Incandescent electric lamp
US 304086 A
Description (OCR text may contain errors)
T. A. EDISON,
INGANDESGENT ELEUTRIG LAMP. No. 304,086. Patented Aug. 26, 1884.
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THOMAS A. EDISON, OF MENLO PARK, NEXV JERSEY.
INCANDE SCENT ELECTRlC LAMP.
FJPECIFICATION forming part of Letters Patent No. 30%,086, dated August 26, 1884;.
Application filed January 24, 1884. (No modeLl T etZZ whom, it may concern:
Be it known that I, Trronas A. EDISON, of Menlo Park, in the county of Middlcsex and State of New Jersey, have invented a new and useful Improvement in Incandescing Electric Lamps, (Case No. 609,) of which the following is a specification.
The object of this invention is to provide good electrical contact between the bottom plate of a socket or receptaeleand the tip or button on the base of an electric lamp or on a safetycatch plug or a drop-light plug, which is inserted in such socket or receptacle; and also in the case of an incandeseing electric lamp to allow the lamp to be turned in the socket to bring the filament into any desired position without breaking connection. I accomplish this by providing the lamp base or plug with a spring tending to force the two plates apart, through which sprin g the electrical connection is maintained. The two plates are thus held closely together, and a better contact is obtained than where the plates are simply placed together as heretofore. In the sockets heretofore used, when the lamp is screwed down so that the base-plates are in contact, it cannot be moved any farther. Therefore the lamp cannot be adjusted so as to bring the filament into a diiicrent position. This may produce an undesirable eii'ect, for it is of course preferable that several lamps in the same fixture should have their filaments turned so as to produce a symmetrical appearance. Then my invention is employcd,the lamp may be turned in the socket while the spring continues to maintain contact until the desired adjustment is reached.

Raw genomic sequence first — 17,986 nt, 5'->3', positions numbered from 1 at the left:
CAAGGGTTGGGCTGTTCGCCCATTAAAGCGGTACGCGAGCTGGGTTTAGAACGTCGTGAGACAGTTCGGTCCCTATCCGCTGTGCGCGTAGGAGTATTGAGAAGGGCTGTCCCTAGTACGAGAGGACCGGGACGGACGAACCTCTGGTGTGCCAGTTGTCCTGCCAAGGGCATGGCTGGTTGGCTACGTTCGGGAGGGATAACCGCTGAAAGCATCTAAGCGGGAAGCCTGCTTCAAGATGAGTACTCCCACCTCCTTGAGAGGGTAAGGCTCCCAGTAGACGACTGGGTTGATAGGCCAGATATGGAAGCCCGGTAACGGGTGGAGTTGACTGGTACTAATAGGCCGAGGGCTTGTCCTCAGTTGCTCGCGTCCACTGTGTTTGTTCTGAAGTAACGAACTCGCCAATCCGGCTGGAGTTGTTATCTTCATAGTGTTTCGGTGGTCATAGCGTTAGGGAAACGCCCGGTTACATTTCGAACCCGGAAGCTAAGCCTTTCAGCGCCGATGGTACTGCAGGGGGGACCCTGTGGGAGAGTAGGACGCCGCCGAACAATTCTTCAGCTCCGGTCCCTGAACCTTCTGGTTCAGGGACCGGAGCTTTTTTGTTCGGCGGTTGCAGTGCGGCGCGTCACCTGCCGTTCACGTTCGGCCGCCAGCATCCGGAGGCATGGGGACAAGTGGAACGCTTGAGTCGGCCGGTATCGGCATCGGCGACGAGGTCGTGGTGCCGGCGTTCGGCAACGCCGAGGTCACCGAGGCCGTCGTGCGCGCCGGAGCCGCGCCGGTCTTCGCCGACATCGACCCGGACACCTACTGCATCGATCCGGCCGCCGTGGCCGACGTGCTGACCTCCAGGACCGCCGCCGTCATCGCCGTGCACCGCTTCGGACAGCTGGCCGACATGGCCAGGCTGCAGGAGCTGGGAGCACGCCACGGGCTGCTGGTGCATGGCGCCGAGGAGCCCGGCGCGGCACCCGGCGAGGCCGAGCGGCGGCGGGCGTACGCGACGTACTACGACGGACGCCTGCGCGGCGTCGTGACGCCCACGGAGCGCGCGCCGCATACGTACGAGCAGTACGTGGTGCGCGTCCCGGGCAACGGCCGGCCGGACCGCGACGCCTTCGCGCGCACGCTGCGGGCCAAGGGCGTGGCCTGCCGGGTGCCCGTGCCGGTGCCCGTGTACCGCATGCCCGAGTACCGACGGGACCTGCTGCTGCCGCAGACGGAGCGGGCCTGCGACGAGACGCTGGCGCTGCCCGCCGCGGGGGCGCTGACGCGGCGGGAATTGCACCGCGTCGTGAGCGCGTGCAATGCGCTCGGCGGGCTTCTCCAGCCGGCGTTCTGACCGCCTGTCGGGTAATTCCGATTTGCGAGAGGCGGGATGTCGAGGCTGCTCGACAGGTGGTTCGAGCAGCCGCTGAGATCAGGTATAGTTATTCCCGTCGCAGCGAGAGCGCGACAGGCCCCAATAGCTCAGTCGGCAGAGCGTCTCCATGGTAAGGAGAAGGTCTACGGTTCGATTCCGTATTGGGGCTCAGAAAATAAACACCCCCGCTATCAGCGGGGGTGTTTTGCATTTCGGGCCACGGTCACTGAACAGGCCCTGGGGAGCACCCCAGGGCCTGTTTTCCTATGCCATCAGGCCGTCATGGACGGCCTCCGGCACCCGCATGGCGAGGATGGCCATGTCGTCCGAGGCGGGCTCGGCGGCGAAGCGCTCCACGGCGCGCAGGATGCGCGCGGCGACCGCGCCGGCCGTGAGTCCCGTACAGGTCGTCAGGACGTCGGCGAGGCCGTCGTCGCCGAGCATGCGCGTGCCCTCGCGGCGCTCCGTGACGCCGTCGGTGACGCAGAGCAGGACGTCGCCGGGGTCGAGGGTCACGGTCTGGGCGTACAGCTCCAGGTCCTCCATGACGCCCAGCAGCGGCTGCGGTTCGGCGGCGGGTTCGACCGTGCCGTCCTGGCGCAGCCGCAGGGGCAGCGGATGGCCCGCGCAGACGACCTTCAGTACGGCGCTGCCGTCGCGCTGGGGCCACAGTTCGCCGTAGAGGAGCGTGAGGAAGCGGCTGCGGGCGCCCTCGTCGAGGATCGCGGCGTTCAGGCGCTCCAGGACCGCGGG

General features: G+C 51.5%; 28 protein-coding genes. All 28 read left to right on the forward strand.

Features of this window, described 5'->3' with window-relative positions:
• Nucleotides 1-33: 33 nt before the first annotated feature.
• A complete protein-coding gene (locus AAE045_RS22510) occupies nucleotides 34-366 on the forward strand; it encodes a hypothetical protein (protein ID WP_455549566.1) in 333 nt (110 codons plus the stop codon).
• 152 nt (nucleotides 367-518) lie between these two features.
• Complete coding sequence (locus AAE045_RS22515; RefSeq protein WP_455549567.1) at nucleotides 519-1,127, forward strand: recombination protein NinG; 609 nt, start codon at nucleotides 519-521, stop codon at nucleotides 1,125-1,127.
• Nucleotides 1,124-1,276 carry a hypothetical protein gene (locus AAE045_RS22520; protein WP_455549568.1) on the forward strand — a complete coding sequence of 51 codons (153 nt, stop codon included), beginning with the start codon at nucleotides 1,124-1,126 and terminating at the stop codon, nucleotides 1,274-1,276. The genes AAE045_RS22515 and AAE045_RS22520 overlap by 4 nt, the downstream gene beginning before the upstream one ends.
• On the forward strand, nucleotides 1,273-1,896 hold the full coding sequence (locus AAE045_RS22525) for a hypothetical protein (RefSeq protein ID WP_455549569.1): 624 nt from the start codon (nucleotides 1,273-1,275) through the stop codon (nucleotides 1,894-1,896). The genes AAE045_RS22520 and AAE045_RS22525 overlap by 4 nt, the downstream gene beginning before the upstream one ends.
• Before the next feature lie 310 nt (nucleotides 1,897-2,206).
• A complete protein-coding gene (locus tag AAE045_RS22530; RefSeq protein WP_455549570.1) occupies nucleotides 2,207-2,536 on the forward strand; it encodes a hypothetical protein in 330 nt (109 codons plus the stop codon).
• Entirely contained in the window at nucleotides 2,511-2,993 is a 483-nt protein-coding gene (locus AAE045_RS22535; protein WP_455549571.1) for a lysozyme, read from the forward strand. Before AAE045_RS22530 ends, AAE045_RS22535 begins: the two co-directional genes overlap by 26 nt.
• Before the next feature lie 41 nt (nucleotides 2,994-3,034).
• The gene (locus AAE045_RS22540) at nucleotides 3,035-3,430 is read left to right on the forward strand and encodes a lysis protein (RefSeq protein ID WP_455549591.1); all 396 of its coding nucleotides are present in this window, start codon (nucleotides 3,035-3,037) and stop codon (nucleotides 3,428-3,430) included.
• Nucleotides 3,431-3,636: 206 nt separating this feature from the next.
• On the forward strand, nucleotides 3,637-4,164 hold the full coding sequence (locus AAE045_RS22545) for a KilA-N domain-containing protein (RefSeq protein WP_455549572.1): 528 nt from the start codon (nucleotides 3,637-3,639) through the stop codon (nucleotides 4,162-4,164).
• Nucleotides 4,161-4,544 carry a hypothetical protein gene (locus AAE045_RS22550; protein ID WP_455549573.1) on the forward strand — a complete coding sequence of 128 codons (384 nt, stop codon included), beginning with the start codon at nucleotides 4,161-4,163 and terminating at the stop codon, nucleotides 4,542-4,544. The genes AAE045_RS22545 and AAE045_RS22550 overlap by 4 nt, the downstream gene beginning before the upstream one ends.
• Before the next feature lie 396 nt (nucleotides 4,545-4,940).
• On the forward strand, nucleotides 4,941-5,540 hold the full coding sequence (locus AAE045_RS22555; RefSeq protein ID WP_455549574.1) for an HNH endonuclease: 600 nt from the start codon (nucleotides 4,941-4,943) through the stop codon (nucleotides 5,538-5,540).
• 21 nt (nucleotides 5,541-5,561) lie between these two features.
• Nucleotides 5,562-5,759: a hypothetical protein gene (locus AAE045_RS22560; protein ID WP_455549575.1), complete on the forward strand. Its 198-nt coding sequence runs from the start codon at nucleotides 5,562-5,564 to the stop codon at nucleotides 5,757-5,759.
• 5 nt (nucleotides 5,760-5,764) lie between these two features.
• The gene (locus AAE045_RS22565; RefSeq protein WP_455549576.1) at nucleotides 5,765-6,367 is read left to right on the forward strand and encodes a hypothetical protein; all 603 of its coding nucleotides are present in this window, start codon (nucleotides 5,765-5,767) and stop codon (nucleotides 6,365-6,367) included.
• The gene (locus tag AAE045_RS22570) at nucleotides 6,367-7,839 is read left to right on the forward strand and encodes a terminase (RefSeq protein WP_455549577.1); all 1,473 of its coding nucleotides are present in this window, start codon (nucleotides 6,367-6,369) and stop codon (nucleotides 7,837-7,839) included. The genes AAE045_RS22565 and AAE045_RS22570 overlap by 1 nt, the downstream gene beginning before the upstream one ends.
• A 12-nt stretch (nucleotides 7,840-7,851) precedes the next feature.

In the accompanying drawings, Figure 1 is a view in elevation of an electric lamp employing one form of my invention; Fig. 2, a bottom view of the same or of a similarly-constructed safety-catch or other plug. Figs. 3 and 4 are elevations of plugs having other forms of springs, and Fig. 5 a bottom View of the plug shown in Fig. 4.
It is evident that each form of spring can be applied either to a lamp or to a plug.
A is the glass inclosingglobe of an incandescing electric lamp. The lamp is provided with a base, upon which are fixed a screwthreaded metal band or ring, B, and a metal cap, 0. Upon the cap 0 is attached a fiat spring, a, soldered to the cap throughout a portion of its length, while a portion of it rises from the cap, so as to form a spring.
In Fig. 3 a spiral sprin b, is soldered to the side of the cap and its other end to the bottom of a plate, 0.
In Figs. 4 and 5, the bent spring at is attached to the bottom of the cap.
In Figs. 3, l, and 5, D is a safetyeatch, droplight, or other plug, which is the equivalent of a lamp so far as this invention is concerned.
\Vhat I claim is 1. An electric-lamp base or plug of insulating material provided with a metallic screwring upon the exterior of its body and a metallic spring-tip forming the terminals of the base or plug, substantially as set forth.
2. An electric-lamp base or plug of insulat ing material provided with a metallic screw ring upon the exterior of its body, a metallic tip, and a spring secured to such'tip and forming a yielding extension thereof, substantially as set forth.
This specification signed and witnessed this th day of December, 1883.
THGS. A. EDISON.